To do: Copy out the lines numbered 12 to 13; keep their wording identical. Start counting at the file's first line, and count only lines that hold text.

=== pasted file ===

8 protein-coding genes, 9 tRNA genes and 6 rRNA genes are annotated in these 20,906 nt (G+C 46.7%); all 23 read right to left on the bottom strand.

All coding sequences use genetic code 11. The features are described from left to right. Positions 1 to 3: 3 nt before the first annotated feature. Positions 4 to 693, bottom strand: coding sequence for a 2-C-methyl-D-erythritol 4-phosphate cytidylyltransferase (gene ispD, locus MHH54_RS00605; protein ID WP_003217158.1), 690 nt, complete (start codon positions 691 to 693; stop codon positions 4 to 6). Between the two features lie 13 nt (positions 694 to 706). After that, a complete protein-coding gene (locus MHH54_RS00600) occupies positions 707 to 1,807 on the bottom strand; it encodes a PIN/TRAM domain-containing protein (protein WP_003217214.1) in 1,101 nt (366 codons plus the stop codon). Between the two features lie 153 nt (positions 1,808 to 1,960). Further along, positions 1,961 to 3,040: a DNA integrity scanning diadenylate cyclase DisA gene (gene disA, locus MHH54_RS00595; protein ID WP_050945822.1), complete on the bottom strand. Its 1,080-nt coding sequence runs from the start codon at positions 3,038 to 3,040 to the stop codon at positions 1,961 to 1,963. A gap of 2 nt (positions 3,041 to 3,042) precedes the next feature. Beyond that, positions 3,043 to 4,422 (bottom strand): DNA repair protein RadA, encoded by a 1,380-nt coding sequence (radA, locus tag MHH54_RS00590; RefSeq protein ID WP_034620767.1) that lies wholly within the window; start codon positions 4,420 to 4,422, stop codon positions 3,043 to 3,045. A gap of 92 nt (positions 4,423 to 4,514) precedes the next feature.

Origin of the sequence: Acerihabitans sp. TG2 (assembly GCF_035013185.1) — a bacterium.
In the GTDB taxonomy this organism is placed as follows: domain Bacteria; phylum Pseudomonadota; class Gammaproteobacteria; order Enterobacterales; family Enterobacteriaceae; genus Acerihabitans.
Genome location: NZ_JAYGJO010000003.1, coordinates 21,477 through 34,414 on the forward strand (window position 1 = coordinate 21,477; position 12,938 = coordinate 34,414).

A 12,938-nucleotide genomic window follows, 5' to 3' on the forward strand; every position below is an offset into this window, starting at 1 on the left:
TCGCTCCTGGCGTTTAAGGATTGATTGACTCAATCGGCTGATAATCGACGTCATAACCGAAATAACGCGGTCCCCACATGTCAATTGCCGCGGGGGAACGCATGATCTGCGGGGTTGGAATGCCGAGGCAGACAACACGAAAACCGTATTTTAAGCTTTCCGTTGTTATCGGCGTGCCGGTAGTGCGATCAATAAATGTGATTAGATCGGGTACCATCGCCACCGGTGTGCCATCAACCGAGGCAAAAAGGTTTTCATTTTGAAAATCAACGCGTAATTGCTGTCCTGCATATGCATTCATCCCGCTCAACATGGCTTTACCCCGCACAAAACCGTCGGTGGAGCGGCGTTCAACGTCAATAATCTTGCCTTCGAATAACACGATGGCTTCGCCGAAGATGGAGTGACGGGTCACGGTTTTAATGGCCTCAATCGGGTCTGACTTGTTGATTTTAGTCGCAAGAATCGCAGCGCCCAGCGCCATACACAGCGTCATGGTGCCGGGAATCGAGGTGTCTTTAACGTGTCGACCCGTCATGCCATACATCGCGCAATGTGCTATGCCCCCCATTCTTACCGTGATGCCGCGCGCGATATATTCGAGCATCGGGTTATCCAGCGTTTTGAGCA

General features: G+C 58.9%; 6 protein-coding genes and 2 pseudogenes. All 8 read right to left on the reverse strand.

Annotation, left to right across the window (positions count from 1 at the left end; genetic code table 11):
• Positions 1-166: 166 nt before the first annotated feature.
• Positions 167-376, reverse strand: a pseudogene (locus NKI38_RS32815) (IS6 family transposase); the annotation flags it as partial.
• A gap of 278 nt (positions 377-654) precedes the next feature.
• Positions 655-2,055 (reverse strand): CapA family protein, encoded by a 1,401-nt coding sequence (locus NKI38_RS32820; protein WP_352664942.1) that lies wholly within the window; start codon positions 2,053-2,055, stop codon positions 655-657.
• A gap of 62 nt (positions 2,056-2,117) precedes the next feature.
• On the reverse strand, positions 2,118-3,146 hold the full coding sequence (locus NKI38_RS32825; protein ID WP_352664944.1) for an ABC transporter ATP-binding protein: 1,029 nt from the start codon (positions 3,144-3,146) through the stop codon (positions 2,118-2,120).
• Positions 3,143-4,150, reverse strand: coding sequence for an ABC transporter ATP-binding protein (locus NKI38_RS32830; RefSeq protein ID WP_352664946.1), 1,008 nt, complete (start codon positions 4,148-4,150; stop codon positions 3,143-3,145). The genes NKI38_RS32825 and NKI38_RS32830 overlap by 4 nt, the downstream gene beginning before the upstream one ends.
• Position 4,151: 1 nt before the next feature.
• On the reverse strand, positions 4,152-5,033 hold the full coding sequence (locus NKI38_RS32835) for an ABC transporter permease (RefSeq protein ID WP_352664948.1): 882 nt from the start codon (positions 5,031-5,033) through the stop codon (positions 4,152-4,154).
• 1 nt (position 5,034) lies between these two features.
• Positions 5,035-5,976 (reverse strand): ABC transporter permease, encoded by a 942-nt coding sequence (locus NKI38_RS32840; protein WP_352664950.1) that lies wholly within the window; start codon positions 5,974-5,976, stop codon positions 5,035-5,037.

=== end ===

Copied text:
• A gap of 278 nt (positions 377-654) precedes the next feature.
• Positions 655-2,055 (reverse strand): CapA family protein, encoded by a 1,401-nt coding sequence (locus NKI38_RS32820; protein WP_352664942.1) that lies wholly within the window; start codon positions 2,053-2,055, stop codon positions 655-657.